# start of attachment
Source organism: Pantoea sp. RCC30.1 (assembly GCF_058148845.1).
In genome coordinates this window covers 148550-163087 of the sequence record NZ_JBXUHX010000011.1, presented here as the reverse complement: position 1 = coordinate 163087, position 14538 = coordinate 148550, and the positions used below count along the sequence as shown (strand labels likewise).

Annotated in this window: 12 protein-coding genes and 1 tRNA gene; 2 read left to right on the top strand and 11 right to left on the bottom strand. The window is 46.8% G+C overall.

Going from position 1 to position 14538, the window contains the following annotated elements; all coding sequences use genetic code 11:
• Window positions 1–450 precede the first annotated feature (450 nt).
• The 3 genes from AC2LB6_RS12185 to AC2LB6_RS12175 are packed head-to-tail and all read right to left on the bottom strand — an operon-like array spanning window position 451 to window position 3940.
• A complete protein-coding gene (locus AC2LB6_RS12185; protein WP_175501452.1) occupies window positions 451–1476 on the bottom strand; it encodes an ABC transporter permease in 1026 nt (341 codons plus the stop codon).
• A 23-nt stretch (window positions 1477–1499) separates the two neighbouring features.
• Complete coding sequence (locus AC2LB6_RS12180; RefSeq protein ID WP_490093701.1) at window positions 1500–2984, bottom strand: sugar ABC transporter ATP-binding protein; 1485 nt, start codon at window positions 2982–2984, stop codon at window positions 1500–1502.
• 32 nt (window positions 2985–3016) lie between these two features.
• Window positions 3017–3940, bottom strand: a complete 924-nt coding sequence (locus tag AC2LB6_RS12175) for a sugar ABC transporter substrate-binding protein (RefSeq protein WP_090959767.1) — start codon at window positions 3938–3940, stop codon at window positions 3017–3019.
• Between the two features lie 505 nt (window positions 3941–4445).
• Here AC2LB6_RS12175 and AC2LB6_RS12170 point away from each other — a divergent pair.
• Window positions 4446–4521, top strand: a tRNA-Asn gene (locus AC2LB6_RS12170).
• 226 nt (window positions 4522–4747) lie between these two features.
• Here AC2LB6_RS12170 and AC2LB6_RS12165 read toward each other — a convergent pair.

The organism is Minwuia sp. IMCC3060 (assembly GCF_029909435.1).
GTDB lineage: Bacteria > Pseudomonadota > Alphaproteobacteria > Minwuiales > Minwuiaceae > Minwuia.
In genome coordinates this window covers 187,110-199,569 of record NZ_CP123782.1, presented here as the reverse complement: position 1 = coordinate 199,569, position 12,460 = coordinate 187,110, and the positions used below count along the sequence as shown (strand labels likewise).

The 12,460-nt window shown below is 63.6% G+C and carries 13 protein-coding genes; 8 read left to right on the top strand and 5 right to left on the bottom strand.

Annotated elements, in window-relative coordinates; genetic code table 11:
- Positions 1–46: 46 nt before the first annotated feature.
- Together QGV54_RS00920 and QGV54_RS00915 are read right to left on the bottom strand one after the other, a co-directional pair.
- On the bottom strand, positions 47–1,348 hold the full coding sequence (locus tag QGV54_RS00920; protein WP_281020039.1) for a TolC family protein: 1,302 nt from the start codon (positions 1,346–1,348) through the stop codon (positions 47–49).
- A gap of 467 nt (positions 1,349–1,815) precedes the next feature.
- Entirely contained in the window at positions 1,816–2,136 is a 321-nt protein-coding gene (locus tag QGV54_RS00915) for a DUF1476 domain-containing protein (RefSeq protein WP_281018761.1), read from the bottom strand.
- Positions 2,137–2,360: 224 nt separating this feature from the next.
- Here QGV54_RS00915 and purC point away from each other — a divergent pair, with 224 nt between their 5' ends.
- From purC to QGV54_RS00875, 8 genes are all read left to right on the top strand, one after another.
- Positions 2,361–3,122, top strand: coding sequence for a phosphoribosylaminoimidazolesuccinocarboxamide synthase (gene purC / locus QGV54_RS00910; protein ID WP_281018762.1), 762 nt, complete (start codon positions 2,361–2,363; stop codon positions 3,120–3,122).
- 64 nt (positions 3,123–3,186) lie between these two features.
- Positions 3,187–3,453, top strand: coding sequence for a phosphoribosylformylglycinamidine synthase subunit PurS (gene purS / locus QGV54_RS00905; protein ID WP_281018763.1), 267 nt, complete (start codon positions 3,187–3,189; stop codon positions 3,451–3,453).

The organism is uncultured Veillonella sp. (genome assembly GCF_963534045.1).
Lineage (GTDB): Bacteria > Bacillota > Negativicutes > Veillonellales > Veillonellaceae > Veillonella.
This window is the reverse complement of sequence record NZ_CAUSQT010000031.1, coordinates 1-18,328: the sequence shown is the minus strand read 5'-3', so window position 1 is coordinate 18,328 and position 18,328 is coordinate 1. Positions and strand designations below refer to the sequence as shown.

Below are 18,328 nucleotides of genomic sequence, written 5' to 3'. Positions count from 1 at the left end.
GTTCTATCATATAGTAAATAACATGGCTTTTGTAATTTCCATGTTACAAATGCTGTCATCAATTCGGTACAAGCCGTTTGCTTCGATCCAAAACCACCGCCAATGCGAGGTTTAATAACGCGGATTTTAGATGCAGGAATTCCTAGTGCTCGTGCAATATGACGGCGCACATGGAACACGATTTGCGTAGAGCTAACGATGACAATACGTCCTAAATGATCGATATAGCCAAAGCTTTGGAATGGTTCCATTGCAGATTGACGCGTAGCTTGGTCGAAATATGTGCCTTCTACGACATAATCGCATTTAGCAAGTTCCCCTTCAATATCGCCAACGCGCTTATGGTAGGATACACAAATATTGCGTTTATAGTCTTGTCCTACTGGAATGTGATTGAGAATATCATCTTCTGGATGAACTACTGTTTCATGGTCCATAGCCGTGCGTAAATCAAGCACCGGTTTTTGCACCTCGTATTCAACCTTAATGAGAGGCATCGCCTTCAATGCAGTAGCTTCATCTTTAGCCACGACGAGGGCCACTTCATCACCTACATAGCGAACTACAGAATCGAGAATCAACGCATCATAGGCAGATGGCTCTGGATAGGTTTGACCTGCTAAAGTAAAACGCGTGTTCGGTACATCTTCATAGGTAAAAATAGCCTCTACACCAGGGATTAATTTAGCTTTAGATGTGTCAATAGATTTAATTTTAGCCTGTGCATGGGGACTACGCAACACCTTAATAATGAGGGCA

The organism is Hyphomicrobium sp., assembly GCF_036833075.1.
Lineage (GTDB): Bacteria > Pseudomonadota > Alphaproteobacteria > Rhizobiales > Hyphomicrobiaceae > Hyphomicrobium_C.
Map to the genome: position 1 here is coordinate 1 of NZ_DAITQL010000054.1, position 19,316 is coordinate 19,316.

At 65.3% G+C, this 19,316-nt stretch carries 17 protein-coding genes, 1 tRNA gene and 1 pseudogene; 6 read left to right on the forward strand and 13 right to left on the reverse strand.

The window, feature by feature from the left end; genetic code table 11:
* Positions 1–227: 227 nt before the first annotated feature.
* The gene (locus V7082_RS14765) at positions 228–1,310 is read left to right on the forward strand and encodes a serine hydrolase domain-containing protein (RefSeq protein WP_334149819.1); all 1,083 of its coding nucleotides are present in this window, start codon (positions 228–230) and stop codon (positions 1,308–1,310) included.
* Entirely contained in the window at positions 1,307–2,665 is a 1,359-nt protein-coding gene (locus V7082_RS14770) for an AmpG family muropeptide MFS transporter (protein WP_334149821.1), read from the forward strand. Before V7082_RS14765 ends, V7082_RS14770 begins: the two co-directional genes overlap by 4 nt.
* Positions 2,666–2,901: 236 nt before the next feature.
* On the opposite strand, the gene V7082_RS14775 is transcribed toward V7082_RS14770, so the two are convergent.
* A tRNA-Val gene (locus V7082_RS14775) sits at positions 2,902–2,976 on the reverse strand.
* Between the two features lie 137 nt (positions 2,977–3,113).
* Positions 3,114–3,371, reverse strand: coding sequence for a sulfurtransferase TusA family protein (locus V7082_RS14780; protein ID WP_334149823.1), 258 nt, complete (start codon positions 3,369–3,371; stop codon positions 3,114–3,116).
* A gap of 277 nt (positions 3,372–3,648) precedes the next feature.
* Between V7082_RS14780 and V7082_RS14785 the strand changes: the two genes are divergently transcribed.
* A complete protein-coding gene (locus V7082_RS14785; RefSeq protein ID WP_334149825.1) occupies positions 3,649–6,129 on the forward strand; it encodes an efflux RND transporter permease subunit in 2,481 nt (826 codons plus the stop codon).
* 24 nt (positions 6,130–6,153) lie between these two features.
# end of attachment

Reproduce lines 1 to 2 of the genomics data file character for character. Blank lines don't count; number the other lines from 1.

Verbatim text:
Source organism: Pantoea sp. RCC30.1 (assembly GCF_058148845.1).
In genome coordinates this window covers 148550-163087 of the sequence record NZ_JBXUHX010000011.1, presented here as the reverse complement: position 1 = coordinate 163087, position 14538 = coordinate 148550, and the positions used below count along the sequence as shown (strand labels likewise).